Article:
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Brian Kannard

Midsummer's eve

June 24, 2007 | Comment icon 11 comments


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For as long as man has memory, we have ascribed importance to certain days of the year. Be these daysí feasts, astronomical events, birthdays, or anniversaries; a certain day turns into a special event. One has to look no further than their day timer to find multiple examples of how we honor the passage of time in this way. Of all the days in a year, I can think of few that have as much esoteric importance, June 24th. Primarily, June 24th is the traditional day of Midsummerís Eve. The ancients identified this day with the summer solstice and ascribed a mystical importance. The summer solstice is the longest of day and the shortest night of the year. Ostensibly due to unusual solar nature of the day, magical powers are at their peak. The walls between this world and the next became thinner on Midsummerís Eve. Evil spirits roamed the earth that day and the populace used magic to protect them against the hellish onslaught.

The rituals and traditions that developed around the warding off Midsummerís Eveís spirits are primarily European and vary from region to region. These origins of these traditions predate Christianity and are lost to the modern day world. However, many of differing traditions live on, in some form, even today. With the diversity of celebrations, there are two common denominators that flow through all these cultures; fire and plant life.

Certain plants and herbs took on magical powers of healing, divination, and protection. Many of the rituals that revolve around flora ascribe a certain effect for a particular plant. Mistletoe was used to protect against misfortune, wormwood placed under a pillow would foster a dream of your true love, Saint Johnís Wort protected you from evil and helped you predict the future. The list of plants and effects goes on and on.

Fire was also used to drive the spooks back into the netherworld. Men would strip to the waist and jump through fires to show their courage, thus discouraging spirits from meddling with them. Bones were burned in bon fires and their ashes scattered to the four corners of a field to insure a good harvest. Lovers would leap through the same fires to increase fertility. Torches were carried around flocks to dispel illness.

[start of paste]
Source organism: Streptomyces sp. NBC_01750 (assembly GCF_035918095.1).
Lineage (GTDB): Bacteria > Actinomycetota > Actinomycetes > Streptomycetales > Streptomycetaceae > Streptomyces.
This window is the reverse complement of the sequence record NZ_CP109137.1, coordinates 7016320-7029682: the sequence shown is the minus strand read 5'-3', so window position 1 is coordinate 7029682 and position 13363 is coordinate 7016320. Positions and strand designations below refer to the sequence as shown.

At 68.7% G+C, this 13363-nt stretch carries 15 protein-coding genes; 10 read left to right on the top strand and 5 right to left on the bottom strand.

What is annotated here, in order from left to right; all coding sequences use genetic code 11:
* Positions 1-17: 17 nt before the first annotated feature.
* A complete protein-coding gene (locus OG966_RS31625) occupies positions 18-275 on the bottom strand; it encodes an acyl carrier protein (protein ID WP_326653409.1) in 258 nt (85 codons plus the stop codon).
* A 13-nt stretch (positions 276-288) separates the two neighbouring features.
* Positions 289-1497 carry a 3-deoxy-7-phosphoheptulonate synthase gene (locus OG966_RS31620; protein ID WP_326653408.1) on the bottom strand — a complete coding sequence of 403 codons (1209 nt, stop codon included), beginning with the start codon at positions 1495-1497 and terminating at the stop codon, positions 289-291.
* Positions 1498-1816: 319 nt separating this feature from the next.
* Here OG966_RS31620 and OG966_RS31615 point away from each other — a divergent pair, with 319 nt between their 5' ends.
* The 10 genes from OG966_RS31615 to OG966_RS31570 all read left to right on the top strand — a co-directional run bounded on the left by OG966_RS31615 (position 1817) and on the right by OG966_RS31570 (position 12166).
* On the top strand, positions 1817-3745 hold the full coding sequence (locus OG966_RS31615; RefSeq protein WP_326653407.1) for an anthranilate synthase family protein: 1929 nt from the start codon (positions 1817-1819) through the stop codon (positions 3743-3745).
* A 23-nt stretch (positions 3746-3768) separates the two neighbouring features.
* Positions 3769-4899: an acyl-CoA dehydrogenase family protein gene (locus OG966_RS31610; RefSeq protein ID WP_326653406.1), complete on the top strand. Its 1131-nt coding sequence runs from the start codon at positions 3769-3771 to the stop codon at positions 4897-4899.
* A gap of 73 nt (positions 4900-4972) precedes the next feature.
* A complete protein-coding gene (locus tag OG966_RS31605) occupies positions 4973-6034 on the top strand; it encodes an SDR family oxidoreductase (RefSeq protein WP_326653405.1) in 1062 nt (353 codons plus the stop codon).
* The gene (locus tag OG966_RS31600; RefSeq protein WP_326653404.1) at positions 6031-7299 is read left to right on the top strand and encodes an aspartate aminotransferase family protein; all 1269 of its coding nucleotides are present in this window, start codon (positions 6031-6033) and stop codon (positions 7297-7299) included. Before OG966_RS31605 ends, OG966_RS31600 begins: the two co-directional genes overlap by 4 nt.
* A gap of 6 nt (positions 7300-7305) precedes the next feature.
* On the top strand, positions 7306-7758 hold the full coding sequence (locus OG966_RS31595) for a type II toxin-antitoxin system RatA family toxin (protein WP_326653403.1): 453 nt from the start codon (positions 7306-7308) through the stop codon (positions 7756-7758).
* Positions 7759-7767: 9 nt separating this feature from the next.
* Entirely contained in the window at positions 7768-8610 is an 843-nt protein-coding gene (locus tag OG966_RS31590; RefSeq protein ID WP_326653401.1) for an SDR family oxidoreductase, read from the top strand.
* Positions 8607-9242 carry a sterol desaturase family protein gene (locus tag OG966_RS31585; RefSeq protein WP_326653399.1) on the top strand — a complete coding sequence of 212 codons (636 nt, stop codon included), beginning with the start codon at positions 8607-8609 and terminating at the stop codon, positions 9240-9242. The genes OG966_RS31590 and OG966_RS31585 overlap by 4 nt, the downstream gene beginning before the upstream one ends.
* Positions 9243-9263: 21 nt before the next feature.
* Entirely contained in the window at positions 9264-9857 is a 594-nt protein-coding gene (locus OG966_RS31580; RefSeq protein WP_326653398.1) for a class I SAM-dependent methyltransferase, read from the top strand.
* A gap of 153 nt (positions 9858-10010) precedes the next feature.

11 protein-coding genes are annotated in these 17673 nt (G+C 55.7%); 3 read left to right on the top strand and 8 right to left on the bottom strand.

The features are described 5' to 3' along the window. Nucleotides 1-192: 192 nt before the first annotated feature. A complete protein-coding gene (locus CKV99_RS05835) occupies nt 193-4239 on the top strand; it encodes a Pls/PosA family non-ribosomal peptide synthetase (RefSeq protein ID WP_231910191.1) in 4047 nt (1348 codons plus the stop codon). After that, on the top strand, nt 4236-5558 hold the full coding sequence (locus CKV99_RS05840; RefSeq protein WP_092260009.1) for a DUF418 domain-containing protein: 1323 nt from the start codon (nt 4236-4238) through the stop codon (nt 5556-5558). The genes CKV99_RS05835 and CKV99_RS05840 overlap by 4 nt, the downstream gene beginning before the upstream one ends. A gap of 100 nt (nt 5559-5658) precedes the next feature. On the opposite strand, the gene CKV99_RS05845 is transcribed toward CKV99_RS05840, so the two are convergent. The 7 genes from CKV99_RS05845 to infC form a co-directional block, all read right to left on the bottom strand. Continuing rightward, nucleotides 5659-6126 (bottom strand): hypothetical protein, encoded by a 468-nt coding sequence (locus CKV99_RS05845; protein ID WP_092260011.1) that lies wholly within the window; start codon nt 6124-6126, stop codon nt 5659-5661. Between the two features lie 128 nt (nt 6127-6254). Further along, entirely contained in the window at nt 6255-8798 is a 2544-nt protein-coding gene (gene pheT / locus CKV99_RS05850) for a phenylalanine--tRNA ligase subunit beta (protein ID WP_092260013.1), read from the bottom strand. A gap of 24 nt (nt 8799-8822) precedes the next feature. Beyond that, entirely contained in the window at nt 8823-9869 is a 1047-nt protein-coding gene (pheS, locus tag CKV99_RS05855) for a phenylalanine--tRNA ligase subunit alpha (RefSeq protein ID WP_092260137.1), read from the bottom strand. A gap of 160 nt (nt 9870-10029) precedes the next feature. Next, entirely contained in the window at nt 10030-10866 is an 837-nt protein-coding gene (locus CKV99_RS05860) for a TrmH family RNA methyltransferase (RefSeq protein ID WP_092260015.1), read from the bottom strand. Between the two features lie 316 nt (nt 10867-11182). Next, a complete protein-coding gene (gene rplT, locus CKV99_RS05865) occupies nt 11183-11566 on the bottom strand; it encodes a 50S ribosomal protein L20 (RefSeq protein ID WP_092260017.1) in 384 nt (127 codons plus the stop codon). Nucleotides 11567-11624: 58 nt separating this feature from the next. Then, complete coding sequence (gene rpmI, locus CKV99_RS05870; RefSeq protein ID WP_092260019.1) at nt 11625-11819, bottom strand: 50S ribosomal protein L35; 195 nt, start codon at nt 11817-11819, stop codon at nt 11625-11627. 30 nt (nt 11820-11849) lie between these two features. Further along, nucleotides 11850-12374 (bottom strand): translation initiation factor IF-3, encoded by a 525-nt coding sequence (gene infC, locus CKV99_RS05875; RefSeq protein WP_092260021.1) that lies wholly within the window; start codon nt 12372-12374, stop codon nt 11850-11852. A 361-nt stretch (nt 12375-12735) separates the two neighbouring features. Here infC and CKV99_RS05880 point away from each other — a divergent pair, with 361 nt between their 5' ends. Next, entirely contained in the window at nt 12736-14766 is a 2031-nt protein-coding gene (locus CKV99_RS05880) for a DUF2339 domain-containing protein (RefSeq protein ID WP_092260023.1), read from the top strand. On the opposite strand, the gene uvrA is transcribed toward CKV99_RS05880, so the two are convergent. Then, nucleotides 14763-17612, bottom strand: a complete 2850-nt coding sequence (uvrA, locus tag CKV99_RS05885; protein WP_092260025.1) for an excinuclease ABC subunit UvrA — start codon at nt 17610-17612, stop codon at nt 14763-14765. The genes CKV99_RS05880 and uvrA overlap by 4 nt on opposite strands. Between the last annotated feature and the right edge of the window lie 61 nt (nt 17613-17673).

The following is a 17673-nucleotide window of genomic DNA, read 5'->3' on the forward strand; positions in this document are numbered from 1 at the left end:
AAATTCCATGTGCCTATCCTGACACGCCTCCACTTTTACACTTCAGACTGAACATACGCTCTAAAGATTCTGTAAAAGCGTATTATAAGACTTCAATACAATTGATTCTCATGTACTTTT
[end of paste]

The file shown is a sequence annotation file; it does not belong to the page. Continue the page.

Some of these traditions are still practiced throughout Europe, but with a slightly different bent. With the introduction of Christianity into Europe, Midsummerís Eve turned into John the Baptistís Fest Day. To insure the full overshadowing of any older traditions, John the Baptistís Fest was elevated to the status of Solemnity. This meant that this was a Grade ďAĒ fest that took place even when it fell on a Sunday.

Also of note, Saint John the Baptistís Day is one of two Masonic feast days. The other feast day is John the Evangelistís day on 27 December. Both are viewed as the patron Saints of Masonry. At least in Tennessee, all Masonic Lodges are required to have some service honoring both Johns on their appropriate day.

June 24th is also the anniversary of the Scottish forces defeating the English Army at Bannockburn in 1317. If youíre unfamiliar with the socio-political situation of the English/Scottish conflict, thereís a good article on Wiki to get you up to speed.

The tale goes that Robert the Bruceís brother, Edward Bruce, had given the forces at Sterling Castle an alternative to a long drawn out siege. The Bruceís brother made a pact that if the English did not send reinforcements by midsummer night eve that the English commander would hand over the castle. Upon hearing the terms of the pact, English King Edward I, thinking this would be an easy end to the Scottish problem, issued orders for a massive army to march north towards Sterling.